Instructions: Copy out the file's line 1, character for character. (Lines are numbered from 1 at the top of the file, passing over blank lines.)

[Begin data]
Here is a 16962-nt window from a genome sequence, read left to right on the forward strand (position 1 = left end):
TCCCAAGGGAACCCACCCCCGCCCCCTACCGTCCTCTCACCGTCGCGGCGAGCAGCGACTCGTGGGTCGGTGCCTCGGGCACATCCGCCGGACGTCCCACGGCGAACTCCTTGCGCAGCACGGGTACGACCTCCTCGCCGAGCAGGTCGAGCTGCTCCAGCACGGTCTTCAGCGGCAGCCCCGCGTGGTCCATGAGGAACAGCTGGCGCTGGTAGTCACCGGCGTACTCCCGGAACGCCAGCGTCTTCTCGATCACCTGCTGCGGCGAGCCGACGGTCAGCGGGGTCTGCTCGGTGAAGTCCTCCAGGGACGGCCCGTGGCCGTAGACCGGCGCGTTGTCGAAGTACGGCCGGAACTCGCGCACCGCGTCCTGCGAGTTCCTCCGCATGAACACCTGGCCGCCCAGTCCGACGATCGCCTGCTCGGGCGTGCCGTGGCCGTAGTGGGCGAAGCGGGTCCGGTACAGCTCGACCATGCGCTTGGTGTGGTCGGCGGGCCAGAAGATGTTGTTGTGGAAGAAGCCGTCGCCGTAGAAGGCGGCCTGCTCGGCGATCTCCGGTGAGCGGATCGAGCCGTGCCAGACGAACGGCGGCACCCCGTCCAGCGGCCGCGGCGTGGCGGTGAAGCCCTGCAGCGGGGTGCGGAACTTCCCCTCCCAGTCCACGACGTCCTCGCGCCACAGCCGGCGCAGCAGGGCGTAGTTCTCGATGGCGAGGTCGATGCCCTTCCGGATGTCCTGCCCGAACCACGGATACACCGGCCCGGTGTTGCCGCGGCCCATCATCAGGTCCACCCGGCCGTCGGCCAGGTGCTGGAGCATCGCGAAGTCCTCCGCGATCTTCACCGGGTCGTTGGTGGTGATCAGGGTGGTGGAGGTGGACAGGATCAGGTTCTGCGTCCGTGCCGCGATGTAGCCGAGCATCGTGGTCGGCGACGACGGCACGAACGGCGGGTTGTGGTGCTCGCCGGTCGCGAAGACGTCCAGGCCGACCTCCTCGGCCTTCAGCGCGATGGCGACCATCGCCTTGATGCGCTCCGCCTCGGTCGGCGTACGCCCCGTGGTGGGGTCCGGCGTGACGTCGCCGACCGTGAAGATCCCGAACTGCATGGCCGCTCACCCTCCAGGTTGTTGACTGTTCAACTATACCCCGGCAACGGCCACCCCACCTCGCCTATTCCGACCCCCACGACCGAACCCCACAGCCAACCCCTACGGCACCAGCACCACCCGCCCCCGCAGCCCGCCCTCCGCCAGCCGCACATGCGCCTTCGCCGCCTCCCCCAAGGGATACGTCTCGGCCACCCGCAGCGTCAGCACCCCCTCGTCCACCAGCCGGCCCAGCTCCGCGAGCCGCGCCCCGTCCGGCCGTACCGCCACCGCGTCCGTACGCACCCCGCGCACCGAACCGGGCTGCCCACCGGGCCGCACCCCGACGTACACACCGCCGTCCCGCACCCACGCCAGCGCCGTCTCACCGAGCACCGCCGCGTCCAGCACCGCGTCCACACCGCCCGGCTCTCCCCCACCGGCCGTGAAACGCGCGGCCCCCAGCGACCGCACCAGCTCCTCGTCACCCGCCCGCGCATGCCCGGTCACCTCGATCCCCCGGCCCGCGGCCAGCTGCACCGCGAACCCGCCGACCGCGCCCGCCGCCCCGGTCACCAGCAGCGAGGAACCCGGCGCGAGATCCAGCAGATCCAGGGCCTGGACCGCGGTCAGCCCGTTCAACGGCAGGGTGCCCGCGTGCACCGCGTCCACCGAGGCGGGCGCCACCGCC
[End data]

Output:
Here is a 16962-nt window from a genome sequence, read left to right on the forward strand (position 1 = left end):